To understand why the majority of America voted Trump, you need to understand the climate of 2016. Obama, the man that promised ‘Yes, we can!’ had broken a string of electoral promises. After eight years, Guantanamo Bay remained open. Troops remained in Afghanistan. Obamacare failed to solve the healthcare crisis that swept America.
If Obama, one of the most charismatic people on the planet, couldn’t be trusted, could you trust any politician? The short answer is no, you couldn’t. That’s where Trump came in: as he so often reminded voters, he wasn’t a politician – he was a self-styled outsider.
People were desperate. They say every president helps elect their successor, and in the case of Trump, this couldn’t be more accurate.
2016 was a year of brewing anger. For many left-wingers like myself, Bernie Sanders was the candidate of a lifetime and represented hope. When his campaign was terminated by the Democratic primary using a rigged superdelegate system*, this anger was amplified and redirected at the candidate who replaced him and the establishment she represented.
Critics failed to understand that the cruel irony of dismissing Trump as unelectable is precisely what got him elected. Angry and disillusioned with the political status quo that had repeatedly failed the people with broken promises, a vote for Trump was like throwing a wrench into the machine of the establishment.
Hillary Clinton represented more of this status quo, if not worse. Whilst she jetted across the country garnering a legion of billionaire campaign donors, Trump styled himself as a populist. He also embarked on smear tirades that exacerbated anxieties about Clinton belonging to Wall Street pockets, obliterating voters’ faith in her.
In 2016, I would’ve voted with this anger and mistrust instead of the wisdom that told me a sexist, racist demagogue that mocks disabled reporters would not make a good leader of the free world. In fact, I think 2016 is the only year Trump could’ve possibly been elected, because the conditions for an anti-establishment vote were so fervently ripe.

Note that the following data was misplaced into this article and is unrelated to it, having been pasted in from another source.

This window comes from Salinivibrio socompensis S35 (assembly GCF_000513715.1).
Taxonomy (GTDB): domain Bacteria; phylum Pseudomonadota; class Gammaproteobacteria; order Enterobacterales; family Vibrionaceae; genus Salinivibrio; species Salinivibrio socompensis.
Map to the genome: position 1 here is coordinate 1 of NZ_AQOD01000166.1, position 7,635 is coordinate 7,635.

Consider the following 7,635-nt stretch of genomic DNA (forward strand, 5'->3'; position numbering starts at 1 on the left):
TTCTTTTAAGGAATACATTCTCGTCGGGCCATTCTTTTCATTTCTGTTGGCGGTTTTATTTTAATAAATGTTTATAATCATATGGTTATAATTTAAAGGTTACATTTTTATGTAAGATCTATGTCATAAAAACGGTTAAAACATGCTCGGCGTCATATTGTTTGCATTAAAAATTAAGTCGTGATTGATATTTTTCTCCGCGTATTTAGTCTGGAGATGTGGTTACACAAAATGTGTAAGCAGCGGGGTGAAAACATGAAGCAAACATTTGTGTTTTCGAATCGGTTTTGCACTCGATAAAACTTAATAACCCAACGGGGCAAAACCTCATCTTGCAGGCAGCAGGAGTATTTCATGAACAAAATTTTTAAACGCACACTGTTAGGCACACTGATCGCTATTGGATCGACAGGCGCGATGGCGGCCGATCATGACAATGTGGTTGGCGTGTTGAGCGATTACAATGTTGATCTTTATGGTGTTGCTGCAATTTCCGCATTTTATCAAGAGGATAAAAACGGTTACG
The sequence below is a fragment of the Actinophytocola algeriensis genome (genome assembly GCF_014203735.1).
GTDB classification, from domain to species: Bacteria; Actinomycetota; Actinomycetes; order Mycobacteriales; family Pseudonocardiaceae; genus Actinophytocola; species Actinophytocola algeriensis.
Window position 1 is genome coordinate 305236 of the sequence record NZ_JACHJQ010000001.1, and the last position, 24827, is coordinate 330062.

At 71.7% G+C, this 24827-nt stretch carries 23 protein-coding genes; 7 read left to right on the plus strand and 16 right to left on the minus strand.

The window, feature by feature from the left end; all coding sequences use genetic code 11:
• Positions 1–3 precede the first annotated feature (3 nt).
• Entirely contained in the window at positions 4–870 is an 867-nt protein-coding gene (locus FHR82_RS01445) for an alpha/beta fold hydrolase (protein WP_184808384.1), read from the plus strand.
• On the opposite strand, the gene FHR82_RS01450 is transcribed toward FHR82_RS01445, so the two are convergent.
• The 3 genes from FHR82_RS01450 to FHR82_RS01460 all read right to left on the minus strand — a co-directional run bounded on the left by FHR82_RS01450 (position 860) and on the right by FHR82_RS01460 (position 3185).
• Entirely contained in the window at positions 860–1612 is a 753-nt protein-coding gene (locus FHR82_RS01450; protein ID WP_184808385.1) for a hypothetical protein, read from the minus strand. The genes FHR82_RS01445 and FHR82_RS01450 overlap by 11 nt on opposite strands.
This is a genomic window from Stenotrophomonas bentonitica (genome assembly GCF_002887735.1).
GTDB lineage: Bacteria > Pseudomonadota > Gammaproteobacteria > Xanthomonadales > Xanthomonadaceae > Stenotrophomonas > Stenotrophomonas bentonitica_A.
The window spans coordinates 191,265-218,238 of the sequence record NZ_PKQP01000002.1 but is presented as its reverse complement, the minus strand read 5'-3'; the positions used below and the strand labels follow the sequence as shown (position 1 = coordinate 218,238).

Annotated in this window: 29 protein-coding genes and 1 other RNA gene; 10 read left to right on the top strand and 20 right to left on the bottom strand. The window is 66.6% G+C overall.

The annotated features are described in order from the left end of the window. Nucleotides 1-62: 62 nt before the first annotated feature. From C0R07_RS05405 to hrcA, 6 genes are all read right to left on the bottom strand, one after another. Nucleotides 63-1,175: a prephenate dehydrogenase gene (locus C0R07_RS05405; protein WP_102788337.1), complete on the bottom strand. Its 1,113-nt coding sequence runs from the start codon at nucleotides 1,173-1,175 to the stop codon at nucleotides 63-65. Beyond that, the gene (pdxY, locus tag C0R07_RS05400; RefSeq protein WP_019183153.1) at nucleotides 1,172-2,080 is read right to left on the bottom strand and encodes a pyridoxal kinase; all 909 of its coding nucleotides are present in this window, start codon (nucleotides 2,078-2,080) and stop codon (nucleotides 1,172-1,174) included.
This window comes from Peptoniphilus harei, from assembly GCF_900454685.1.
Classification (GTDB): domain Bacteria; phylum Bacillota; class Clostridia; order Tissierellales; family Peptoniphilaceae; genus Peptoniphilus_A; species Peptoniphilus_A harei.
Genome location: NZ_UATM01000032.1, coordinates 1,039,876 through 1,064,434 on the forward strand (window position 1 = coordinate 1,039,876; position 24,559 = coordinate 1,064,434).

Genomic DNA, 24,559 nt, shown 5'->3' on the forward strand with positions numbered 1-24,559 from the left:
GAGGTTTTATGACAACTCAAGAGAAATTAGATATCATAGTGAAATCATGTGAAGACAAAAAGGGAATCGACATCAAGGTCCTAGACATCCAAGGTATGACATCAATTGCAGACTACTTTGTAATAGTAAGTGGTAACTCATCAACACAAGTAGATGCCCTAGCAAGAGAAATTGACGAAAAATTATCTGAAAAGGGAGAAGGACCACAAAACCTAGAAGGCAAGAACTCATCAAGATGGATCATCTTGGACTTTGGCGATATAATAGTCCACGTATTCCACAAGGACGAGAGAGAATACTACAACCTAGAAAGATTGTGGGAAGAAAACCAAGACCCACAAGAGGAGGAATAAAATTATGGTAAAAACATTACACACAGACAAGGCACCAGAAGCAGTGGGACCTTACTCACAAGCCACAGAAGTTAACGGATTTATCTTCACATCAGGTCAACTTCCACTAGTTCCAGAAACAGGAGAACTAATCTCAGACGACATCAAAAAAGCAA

Since then, times have changed dramatically. Looking at the President’s worryingly authoritarian tendencies, his reckless approach to international diplomacy and his horrendous immigration policies, I feel a strong degree of guilt for ever having sided with Trump against his detestable adversary.
His appalling handling of the COVID-19 crisis has annihilated any microscopic trace of my Trumpian sympathies. One million Americans are sick and the country has the highest death toll in the world. The situation is disastrous, and it could’ve been avoided with better leadership.
Trump failed to drop his demeanour of narcissistic idiocy – on the contrary, he intensified it, continuing to evade questions and accountability at a time when Americans desperately needed transparency and advice.
Trump mused with the idea of drinking bleach to cure coronavirus. It doesn’t take a rocket scientist to work out that America elected the wrong person for the job.
Huge decisions with drastic solutions will have to be made during the inevitable economic fallout of this crisis, in order to save America from a deep depression. America needs experience and it needs an insider; now more than ever.
Joe Biden commands respect, and speaks with a refreshingly professional, refreshingly presidential, demeanour. This time around, I would vote for Biden – I would vote from prudence, not from passion, from wisdom and not from anger. America’s experiment of putting reality television hosts in the Oval Office is over: it failed catastrophically, and it has cost tens of thousands of lives.
* Links for further reading on the ‘rigged’ 2016 Democratic primary: